overhead shot of chairs and music stands arranged on a stage“Music has to be recognized as an agent of social development, in the highest sense because it transmits the highest values – solidarity, harmony, mutual compassion.”*
-Jose Antonio Abreu, founder of El Sistema

American orchestras are contracting as budget deficits compel ensembles such as the Atlanta Symphony to shorten their seasons and cancel concerts.

One impact of this crisis is that people who enjoy hearing classical music in Atlanta and other cities now have fewer concerts to attend.

An Opportune Time for Entrepreneurial Musicians

That reduction in concerts, as unfortunate as it is, creates opportunities for entrepreneurial musicians to reach out to classical music lovers and fill the concert gap.

Here are 6 ways that soloists and chamber groups might do so.

1. Start Summer Concert Series

Orchestras are reducing costs by eliminating summer concerts, which increases the viability of summertime performance series at venues such as churches and recital halls.

2. Target Vacated Dates

Along with giving up on summer seasons, some orchestras are cutting performances during other time periods and on certain days of the week.

Those vacated dates allow independent musicians to more readily fill halls.

3. Partner with Arts Organizations

In pursuing performance innovations, classical musicians can partner with local agencies charged with adding vibrancy to their communities.

For instance, musicians might perform at community festivals that haven’t previously featured classical music and thereby help ignite enthusiasm for classical music among new and estranged audiences.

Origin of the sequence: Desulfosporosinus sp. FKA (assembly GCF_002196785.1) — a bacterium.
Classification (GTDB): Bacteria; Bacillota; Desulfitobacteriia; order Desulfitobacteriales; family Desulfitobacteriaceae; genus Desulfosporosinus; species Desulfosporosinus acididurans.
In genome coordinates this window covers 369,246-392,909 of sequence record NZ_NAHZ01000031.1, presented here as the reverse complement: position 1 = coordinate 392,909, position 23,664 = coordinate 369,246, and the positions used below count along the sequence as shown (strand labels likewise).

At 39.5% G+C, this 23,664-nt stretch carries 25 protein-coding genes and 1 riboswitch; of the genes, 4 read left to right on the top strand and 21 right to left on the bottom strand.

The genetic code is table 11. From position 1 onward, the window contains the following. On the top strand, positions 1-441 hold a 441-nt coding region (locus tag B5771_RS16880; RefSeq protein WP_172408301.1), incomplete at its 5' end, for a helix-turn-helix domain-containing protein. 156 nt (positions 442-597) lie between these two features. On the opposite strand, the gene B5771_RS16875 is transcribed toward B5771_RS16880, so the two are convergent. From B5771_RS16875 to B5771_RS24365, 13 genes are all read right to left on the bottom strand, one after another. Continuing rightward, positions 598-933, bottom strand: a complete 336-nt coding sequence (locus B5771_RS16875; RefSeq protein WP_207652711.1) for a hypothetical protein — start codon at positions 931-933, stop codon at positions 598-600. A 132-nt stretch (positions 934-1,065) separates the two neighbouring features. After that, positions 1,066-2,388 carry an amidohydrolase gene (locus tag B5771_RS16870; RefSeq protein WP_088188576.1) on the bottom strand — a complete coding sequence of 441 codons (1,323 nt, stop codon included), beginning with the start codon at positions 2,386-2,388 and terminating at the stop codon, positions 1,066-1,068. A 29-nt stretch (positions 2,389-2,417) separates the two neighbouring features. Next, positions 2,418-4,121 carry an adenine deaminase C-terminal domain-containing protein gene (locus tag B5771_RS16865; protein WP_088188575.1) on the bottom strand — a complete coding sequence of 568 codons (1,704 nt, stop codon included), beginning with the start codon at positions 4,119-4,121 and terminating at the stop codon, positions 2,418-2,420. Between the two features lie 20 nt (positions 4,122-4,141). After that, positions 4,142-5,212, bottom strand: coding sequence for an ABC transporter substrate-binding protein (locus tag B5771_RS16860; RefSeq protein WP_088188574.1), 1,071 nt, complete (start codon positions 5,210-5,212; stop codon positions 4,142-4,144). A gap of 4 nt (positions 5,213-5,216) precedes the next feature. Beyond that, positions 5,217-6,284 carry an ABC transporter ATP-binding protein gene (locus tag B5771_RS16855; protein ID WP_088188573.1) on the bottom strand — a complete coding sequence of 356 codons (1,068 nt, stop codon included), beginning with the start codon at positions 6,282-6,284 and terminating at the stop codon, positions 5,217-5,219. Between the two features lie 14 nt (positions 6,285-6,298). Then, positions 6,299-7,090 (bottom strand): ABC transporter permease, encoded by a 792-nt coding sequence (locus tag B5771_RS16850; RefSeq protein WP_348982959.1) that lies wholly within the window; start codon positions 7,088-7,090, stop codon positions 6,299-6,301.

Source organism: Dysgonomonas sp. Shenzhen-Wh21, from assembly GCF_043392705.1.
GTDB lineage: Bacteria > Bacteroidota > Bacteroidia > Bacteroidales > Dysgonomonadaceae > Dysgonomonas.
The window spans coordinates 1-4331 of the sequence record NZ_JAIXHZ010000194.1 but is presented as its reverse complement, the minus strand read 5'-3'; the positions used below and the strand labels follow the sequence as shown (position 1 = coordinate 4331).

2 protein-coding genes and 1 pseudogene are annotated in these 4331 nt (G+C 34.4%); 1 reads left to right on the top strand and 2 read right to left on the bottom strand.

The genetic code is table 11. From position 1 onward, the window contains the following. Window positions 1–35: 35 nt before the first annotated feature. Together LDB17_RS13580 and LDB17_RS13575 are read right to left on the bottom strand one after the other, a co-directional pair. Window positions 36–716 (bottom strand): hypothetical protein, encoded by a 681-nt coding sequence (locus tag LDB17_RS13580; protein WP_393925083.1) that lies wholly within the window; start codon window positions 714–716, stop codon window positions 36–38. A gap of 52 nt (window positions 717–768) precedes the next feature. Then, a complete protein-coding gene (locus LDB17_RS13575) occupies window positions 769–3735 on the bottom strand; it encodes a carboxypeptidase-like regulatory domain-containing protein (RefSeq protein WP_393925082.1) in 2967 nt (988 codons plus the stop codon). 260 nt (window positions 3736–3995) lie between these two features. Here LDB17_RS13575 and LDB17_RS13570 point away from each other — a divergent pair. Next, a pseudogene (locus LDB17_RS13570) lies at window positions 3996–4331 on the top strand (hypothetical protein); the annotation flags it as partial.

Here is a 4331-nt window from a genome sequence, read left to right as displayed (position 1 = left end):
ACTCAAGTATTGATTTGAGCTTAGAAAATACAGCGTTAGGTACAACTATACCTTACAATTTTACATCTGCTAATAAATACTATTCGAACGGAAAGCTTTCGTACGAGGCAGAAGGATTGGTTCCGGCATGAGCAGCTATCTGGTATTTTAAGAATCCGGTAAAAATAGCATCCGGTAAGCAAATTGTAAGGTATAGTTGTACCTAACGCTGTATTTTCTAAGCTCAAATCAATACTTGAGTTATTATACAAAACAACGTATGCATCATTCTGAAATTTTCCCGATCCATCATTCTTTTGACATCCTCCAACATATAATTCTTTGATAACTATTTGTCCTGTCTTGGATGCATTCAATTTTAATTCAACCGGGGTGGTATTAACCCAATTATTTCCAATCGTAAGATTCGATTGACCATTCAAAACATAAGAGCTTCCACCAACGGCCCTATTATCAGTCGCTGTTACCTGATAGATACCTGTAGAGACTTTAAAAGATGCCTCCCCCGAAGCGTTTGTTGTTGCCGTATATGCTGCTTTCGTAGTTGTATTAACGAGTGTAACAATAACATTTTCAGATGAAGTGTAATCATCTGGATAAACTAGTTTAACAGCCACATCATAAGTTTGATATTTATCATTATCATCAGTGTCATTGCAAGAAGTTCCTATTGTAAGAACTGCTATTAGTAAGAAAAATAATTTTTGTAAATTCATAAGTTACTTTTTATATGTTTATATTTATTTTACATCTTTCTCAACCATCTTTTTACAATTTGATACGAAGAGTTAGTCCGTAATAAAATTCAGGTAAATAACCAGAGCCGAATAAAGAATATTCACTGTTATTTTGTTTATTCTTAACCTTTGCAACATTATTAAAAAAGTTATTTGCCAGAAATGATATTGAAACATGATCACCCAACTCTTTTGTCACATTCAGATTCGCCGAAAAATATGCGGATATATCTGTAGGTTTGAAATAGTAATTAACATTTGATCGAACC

4. Perform in Community Settings

Throughout the year, musicians can present educational concerts at the likes of schools, retirement communities, and libraries.

Performers might write grants to fund free-admission performances and then offer listeners discounted tickets to attend their other shows.

5. Collaborate with Resource-Rich Organizations

Private organizations such as country clubs enroll members who appreciate live music and are able to pay for it.

Musicians can develop programs for those populations and then involve newly engaged audiences in supporting their other community initiatives.The Musician's Way book cover

6. Present Relevant Programs

People are drawn to arts experiences that feel relevant to them.

Musicians who offer compelling concert programs are best positioned to attract diverse audiences and contribute to “solidarity, harmony, and mutual compassion” in their local communities and beyond.

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*Tricia Tunstall, Changing Lives: El Sistema, Gustavo Dudamel, and the Transformative Power of Music (2012), p. 273

See The Musician’s Way for guidelines to grow your programming and presentation skills. 

© 2013 Gerald Klickstein
Photo © Claudio Zaccherini, licensed from Shutterstock.com